27 October 2012

Review of Sylvia Plath Symposium Panels 1 and 5

The following is a guest post review by Jaime Jost (the Plath Profiles author of "To See What She Saw: The Influence of Sylvia Plath" in Volume 4 and "'Panic' over Puddle Jumping in Plath's 'Mothers'" published TODAY in the Volume 5 Supplement). Jaime was kind enough to review two panels: Panel 1: Plath and Religion; and Panel 5: Plath's Influences: Lowell and Sexton, the Qabalah.

Please thank Jaime (and Bridget in the post before) for their wonderful write-ups, for their fresh perspectives on the Symposium panels, and for providing us with possibly otherwise lost impressions due to concurrent nature of the conference structure. Your work, effort, and insight are all highly-valued, very much appreciated, and a valuable contribution to your fellow Plath-heads.

Panel 1: Plath and Religion

Emma Komlos-Hrobsky, editor of Pinhouse Magazine in New York, presented her paper “‘The Black Amnesias of Heaven’: The God-Obsessed Atheist and the Subject of Confession.” She used letters from Plath to Father Michael Carey, who had been at Assumption College in Massachusetts and had been transplanted to England such as Plath herself as part of her research. The correspondence was happening in November 1962 and included Plath’s articulate advisement of Carey’s amateur poetry. She would sign her letters with requests for prayers from Father Carey. Plath wished for God, hoped for God, and thought there may be a God she had not found yet but could possibly find her, help her. One thing Emma said that I found particularly interesting was “If she doubts God, she also doubts her ability to play God,” illustrating Plath’s self-doubt. She also spoke of the limits of language and Plath’s questioning if she could be a master of the language or if the language was mastering her.

Emma compares the work of Augustine to Plath’s poetics, stating “Much like the work of Augustine, Plath’s poetry testifies to a conception of the individual’s smallness before a vast and indifferent universe and the ambiguous God that might rule over it” (from her abstract).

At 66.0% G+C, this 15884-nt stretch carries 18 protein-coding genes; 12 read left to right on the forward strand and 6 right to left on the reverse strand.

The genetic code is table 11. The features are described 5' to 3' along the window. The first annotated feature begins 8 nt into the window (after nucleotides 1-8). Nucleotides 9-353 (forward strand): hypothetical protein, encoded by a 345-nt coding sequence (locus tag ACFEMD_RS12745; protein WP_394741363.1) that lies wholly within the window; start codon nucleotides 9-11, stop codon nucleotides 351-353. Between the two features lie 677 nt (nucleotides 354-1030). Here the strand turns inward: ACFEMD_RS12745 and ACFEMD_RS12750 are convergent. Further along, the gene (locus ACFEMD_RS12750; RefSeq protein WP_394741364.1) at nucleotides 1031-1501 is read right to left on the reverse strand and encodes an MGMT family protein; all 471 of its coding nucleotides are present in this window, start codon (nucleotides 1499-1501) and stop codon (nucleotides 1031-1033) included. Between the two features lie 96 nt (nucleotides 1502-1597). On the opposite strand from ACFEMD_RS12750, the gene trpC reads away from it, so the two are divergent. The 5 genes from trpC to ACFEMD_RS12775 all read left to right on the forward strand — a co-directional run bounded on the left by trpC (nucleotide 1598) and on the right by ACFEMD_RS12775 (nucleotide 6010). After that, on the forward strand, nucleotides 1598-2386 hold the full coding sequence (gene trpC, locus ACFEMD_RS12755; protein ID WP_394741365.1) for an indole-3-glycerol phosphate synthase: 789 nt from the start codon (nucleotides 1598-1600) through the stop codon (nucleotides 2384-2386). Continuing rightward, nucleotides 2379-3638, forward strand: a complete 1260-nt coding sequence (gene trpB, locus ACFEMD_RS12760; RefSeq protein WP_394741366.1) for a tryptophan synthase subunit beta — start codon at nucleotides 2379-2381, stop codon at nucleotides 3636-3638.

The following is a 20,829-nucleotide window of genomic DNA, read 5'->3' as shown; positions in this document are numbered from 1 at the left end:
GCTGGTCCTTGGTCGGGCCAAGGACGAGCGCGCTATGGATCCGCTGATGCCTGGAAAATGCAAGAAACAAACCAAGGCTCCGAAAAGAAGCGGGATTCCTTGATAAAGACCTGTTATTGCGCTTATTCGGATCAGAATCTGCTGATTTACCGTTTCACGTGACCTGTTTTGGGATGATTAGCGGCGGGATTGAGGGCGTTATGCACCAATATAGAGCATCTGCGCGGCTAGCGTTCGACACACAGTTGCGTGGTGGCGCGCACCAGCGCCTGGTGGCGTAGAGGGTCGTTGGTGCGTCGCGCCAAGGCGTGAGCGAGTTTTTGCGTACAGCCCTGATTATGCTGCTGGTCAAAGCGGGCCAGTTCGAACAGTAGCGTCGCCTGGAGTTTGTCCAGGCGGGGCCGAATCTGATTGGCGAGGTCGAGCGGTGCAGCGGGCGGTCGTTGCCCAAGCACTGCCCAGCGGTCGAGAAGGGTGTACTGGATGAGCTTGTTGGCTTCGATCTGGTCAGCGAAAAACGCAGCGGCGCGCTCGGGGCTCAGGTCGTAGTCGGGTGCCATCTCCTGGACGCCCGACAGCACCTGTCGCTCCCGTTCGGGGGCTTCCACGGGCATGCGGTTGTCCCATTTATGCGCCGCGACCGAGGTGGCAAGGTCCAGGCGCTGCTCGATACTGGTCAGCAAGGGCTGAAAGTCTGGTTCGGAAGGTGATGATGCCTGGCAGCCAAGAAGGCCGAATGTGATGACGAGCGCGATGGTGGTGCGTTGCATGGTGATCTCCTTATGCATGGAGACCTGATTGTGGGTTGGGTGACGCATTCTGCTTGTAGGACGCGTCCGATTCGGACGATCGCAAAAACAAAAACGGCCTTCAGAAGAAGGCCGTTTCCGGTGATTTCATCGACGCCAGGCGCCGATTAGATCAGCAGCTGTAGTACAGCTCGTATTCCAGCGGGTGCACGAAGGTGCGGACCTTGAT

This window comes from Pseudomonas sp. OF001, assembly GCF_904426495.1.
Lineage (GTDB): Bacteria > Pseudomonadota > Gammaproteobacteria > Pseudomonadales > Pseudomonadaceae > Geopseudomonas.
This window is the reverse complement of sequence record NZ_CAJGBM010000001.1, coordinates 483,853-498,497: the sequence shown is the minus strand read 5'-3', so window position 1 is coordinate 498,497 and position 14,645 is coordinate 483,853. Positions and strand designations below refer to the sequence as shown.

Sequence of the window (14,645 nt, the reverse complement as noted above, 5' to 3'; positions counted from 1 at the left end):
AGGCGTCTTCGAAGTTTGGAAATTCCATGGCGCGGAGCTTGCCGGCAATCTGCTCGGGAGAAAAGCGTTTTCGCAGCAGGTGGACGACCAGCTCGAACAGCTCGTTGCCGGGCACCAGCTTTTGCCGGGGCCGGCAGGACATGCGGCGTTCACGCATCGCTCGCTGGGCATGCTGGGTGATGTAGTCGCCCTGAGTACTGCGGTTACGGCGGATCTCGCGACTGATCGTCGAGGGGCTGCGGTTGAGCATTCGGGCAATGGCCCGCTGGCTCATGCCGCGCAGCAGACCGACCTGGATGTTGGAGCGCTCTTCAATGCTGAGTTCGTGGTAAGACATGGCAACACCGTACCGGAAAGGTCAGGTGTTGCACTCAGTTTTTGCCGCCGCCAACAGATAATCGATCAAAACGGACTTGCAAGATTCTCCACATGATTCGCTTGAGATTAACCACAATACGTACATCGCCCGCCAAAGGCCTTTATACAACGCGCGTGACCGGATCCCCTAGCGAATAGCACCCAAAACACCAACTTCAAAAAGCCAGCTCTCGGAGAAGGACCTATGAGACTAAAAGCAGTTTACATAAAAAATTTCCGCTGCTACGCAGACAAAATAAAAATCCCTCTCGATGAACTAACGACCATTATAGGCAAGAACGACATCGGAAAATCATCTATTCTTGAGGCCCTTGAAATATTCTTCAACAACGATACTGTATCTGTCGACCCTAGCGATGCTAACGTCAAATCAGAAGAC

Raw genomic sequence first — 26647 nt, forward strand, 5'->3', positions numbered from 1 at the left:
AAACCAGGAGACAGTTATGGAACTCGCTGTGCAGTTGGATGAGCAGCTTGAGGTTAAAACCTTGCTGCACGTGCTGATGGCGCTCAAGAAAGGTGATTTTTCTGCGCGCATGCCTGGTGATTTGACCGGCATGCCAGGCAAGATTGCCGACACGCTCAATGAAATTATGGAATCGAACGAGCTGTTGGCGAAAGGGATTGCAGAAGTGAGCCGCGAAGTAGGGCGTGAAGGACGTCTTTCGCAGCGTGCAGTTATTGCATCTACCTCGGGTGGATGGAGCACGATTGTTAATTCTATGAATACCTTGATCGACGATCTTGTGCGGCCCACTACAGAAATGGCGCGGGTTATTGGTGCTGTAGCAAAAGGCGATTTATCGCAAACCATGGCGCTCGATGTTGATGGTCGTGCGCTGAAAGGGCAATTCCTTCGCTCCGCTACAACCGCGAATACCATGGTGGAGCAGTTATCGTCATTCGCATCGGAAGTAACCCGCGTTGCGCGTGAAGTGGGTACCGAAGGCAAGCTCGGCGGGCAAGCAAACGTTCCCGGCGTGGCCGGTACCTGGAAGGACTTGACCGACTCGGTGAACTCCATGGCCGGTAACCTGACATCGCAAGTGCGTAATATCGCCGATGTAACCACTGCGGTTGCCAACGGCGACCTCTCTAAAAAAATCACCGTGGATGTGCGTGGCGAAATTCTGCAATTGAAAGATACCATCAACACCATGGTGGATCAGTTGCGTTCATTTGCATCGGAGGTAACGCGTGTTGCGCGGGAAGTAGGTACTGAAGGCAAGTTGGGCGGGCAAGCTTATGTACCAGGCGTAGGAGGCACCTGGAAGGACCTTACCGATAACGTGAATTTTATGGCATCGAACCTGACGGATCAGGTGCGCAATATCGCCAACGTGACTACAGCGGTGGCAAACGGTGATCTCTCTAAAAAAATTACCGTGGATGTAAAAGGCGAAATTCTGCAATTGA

Raychel Haugrud Reiff, a professor at University of Wisconsin-Superior, presented a paper she has been working hard on, “Torment and Triumph: Plath’s Use of Christian Imagery in the October Poems.” I must state my complete bias for Dr. Reiff up front—she was my instructor and mentor on Plath when I was an undergraduate, and still a valued academic advisor now that I am in graduate school. Raychel knows more about Christian imagery than anyone I know, so I know that even though most of her references are over my agnostic, religiously illiterate self, that she is on point. Reiff discussed the Christian Imagery in “Ariel,” “Nick of the Candle Stick,” “Daddy,” “Bee Meeting,” “Fever 103,” and others. In “Fever 103,” Plath uses the idea of rebirth. In the first half of the poem, Plath’s agony is shown, followed in the second half by her “purity” stating she is “too pure for you or anyone.” In “Ariel,” “Ariel” is Jeruselum. In “Lady Lazarus,” Reiff brings in the two different versions of Lazarus in the Bible, which she argues are each used consciously in the poem. These are seen in the Gospel of John and the Gospel of Luke. Reiff states in her abstract, “…her October poems shows her liberal use of Biblical allusions, not to promote Christianity but to reveal her vision of life: either to describe the torment of earthly life or to show the triumph of an undefeated human being.”

Review of Panel 5: Plath's Influences: Lowell and Sexton, the Qabalah

Sarah-Jane Burton, a PhD student from University of Wollongong, Australia, presented her paper “Literary Influence and the Boston Trio: Plath, Lowell and Sexton.” Sarah discussed Plath’s time in Lowell’s class in 1959 Boston, where Plath attended with Anne Sexton and George Starbuck. She listened to Sexton’s therapy tapes to know Sexton better, as well as visiting places they literary circle frequented in the short but highly relevant time in these writers’ lives. Burton writes of her work, “I argue that by only considering Plath’s earlier work and experiences retrospectively, from the viewpoint of Ariel, critics can by academically reductive.”

Katie Rose Keenan, from Cabrini College, Glenolden, PA, presented her paper, “Plath and Sexton’s Mutual Influence.” She writes, “In 1959, Plath met fellow poet Anne Sexton while attending Robert Lowell’s poetry class at Boston University.” The two women had a mutually beneficial and fascinating friendship. In class, Keenan says, Sexton was a “hot mess,” gorgeous, with extravagant jewelry, running late, who sat with her legs crossed. She was a “reckless housewife” whereas Plath presented herself as a serious, businesslike perfectionist. Despite their outward differences, they cultivated an intense literary friendship. Katie mentioned that Plath received in the mail a copy of All My Pretty Ones a week before she started what would become the Ariel poems, which is to say that that influence from 1959 may have been reignited (if it was ever extinguished, that is) and led to that burst of creative explosion.